Learn about one of the best autism treatments called discrete trial training (DTT), as a method of applied behavior analysis (ABA). Also referred to as Discrete Trial Instruction (DTI), this form of ABA autism therapy, is used to establish necessary behaviors for day to day functioning.
Behaviors are determined by each child's own unique and individual needs. Usually starting with eye contact and imitation, children will then typically progress to learning how to use PECS pictures for communication and academic skills.
Discrete trial training is most effective when applied on a daily basis for large amounts of time and started in the preschool years. Repetition is a main attribute for helping children acquire new skills.
Generally, a specific training program would be written for each behavior determined as essential for the child to learn. As part of that program there would be a designated instruction, also referred to as the discriminative stimulus, and a defined behavior for the child. The instruction must be clear, concise, and short to aid in the child’s learning.
Example of DTT
For example, if you wanted the child to make eye contact; you would start with an instruction of “Look at me.” Initially, this may require prompting on the trainer’s part to get eye contact.
Once the desired behavior is performed as outlined in the program, the child is immediately (within ½ second) presented with a reinforcer. Reinforcers are things such as a small piece of preferred food, favorite toys, social interactions, verbal praise, or social play all dependent on that specific child’s preferences.
If the desired behavior is not completed during a discrete trial as outlined in the plan, the trainer would execute a correction procedure. This would involve making a statement in a corrective tone of voice, such as “This is looking at me.” While gently guiding the child’s face toward the trainer and ensuring that eye contact is made if only for a brief second.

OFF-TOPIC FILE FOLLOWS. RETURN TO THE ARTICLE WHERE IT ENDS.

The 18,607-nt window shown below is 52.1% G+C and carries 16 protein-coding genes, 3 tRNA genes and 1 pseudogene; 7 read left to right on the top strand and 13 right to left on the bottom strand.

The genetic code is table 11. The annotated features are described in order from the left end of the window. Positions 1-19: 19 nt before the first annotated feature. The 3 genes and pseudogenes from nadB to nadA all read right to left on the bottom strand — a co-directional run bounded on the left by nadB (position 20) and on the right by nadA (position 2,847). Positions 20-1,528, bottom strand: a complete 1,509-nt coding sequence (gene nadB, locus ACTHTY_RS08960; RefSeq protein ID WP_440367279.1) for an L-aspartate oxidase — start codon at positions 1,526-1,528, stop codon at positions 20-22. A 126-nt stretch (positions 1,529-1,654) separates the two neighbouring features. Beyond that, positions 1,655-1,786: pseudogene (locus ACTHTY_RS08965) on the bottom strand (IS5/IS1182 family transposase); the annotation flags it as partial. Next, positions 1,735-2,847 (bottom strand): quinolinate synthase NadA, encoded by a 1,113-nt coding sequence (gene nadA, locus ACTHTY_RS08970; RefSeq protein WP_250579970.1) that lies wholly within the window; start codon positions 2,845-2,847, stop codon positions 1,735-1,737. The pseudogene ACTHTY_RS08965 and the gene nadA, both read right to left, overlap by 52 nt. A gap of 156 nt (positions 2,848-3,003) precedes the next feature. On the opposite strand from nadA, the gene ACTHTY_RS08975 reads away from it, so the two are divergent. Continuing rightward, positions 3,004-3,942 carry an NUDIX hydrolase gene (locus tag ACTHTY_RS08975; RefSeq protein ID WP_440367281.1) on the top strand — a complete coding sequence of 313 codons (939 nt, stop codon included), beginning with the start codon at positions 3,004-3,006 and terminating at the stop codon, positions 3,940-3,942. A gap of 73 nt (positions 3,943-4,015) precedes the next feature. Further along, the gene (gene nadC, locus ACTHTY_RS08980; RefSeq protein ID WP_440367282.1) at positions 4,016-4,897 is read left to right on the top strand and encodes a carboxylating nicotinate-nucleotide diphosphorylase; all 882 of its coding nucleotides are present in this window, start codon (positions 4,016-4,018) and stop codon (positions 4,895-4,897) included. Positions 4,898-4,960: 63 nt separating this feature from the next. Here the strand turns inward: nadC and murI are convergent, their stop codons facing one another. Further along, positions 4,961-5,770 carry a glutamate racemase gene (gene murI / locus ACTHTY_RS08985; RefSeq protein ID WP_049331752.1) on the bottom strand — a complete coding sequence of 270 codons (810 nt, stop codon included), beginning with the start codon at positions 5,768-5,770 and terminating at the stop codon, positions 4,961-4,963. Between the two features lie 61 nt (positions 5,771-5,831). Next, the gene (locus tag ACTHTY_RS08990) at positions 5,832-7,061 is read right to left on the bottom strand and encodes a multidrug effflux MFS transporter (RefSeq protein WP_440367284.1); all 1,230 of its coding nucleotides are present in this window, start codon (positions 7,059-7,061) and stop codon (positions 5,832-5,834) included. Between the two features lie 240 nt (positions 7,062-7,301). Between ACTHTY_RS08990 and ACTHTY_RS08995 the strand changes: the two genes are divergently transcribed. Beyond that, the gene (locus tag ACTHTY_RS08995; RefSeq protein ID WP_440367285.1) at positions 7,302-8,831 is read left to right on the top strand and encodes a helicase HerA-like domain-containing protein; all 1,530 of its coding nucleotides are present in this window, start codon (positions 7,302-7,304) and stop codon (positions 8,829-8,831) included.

A series of the discrete trials may continue for 10-20 times consecutively. Data is collected for each trial and a calculated percent correct at the end of the series is used to determine whether the child is ready to move on to the next phase for that behavior. For eye contact, the next training phase may be simply giving the instruction of the child’s name, “Tommy.” with the desired behavior of eye contact.
Each child’s rate of progress varies, but the more hours devoted to the use of discrete trial training and applied behavior analysis, the higher the success rate.
While initially the trainer would probably complete the training in a structured environment with minimal distractions, it would also eventually be used in a more relaxed manner while engaging the child in a preferred activity, such as playing at the park.
While engaging in normal play, the trainer would give the instruction “Look at me.” or “Tommy.” with the expectation of the child making eye contact and following through with a reinforcer or correction procedure.
It would also be good to complete series of trials with different trainers as well. This helps to generalize and maintain the behaviors in other environments with other people.
While this treatment option has a good evidenced based outcome, I believe to ensure progress, it is important to create a good foundation for the child to be able to learn through this technique. When the use of biomedical treatments for autism and the proactive strategies outlined in my free eBook Child Behavior Guide: What you need to know are in place, it will help to increase a child's success rate with discrete trial training.
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